Market season is upon us. Tomatoes are ripening up and our fall plants are going in the ground this week. Here are a few highlights from our three markets in Lowell and Concord where we directly distribute our produce.
We are off to a great start at our two markets for Head Start families in Lowell. At one site, we serve approximately 23-28 families each week. At our first market we found a caterpillar on the fennel, which was adopted by a classroom, heard many food stories and saw many children happily eating the snap peas and broccoli out of hand. A mom who is Vietnamese American was excited to see the fennel for her pho soup.
Thanks to improved farming practices and expanded infrastructure, for the first time ever Gaining Ground has donated produce each month this year and started full-season distribution earlier in June than previous years.
We donate to a mix of organizations that provide food pantries and/or meal programs in a variety of locations. This year, our full-time recipient partner organizations include:
- Food Pantry and Meals: Open Table (Concord/Maynard)
- Food Pantry: Bedford Food Pantry, Loaves and Fishes (Ayer), Rosie’s Place (Boston), Sudbury Food Pantry, Westford Housing Community
- Meal Programs: House of Hope (Lowell), Lowell Transitional Living Center, Pine Street Inn (Boston)
- Free Markets: Food for Families (Concord); Head Start (two locations in Lowell)
For the first time ever, we grew and harvested fresh produce throughout the winter, thanks to improved infrastructure and evolving farming practices. Just as the crops were ready to pick, we discovered that Mill City Grows in Lowell was in short supply of fresh, locally grown vegetables for its nutritional cooking classes.
Did you volunteer at Gaining Ground last year? If so, you were one of more than 3,000 volunteers who contributed to 7,500-plus hours of planting, weeding, watering, and carefully tending the rainbow of produce on Gaining Ground’s farm.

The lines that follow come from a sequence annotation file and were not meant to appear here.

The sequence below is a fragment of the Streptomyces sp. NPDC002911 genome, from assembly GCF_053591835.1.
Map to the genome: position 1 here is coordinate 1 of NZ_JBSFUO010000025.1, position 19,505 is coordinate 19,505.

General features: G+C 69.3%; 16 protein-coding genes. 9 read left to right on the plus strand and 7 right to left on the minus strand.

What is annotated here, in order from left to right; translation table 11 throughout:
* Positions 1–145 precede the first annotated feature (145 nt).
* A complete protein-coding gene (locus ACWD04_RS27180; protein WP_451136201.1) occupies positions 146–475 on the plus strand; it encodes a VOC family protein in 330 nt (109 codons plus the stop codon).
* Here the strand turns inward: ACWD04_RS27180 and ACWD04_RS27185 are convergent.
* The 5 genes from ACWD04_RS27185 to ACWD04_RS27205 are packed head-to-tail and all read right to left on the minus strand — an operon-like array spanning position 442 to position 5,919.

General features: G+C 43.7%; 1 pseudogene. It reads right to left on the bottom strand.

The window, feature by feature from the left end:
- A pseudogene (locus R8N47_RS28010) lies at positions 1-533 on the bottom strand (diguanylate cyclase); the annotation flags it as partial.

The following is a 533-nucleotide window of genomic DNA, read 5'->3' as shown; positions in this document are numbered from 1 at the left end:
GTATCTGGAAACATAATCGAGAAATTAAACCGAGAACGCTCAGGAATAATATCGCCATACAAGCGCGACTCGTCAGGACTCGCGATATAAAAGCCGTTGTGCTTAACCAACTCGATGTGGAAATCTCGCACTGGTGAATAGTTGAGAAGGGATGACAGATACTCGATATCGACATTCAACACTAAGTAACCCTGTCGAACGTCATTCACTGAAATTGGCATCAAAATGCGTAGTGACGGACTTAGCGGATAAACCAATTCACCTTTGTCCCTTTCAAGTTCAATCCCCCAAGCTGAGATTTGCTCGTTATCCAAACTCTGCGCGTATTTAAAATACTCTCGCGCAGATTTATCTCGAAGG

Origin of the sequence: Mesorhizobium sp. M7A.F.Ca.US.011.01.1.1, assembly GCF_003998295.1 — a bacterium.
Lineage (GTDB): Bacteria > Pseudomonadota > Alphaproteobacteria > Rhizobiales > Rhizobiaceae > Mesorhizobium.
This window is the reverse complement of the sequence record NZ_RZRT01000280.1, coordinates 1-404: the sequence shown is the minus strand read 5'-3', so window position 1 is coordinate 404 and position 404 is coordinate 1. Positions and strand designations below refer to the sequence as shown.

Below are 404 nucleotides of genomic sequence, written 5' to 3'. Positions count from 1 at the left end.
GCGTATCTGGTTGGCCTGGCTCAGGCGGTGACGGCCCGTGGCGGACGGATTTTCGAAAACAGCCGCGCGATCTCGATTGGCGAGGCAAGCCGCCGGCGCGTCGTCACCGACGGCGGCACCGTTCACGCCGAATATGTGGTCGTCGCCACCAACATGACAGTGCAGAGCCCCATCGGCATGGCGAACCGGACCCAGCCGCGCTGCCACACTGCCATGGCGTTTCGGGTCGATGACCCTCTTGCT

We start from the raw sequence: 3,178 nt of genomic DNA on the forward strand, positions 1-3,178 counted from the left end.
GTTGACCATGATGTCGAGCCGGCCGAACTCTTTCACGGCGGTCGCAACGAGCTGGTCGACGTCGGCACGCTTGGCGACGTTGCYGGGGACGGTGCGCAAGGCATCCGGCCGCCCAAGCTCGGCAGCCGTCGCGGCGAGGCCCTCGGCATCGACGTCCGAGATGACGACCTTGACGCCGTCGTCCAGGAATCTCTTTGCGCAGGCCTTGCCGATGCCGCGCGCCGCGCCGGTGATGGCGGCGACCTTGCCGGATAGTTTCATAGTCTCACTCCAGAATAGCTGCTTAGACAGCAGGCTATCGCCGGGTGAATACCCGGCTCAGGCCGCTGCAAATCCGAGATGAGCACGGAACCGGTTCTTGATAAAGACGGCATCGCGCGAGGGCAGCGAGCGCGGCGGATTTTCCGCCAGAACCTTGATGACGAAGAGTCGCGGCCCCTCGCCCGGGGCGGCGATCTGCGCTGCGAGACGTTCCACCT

How fortunate we are that Liza Connolly, chef and co-founder of Kids Cooking Green, has volunteered to pick up and help prepare our produce weekly during this fall’s pilot partnership program with Waltham Boys and Girls Club (WBGC). With a mission to inspire youth to reach their full potential, WBGC offers a welcoming space weekdays and holidays for athletics, creativity, social recreation, and community service. These activities require energy fueled by good food, yet for many of its members, hunger and nutrition are a daily challenge.
This is a farm to feed neighbors, a civic investment for long-term yields without the government’s hand in the matter. This is about respect for land and food, and the dignity of people who have neither.
Fresh, locally grown cucumbers, kale, spinach, apples, berries, and more… That’s breakfast for many homeless and low-income men and women living in the Lowell area! How? These delicious vegetables are turned into free healthy breakfast smoothies thanks to a new partnership with Gaining Ground and other produce providers.
Another record-breaking harvest gave our farmers a problem that was a pleasure to solve: we had to find another group to receive the bounty from our fields. Rosie’s Place in Boston proved to be ideal. It meets our criteria for distribution—it is located within 20 miles of our farm, has a “choice” pantry and refrigeration, and offers nutritional education. Rosie’s also provides healthy lunches and dinners in their welcoming dining room to 220 poor and homeless women and their children each day.
At the end of March at The Fenn School, Gaining Ground hosted a multi-generational panel focused on the issue of hunger relief. In a community like ours, hunger might not be obvious, but here are the numbers.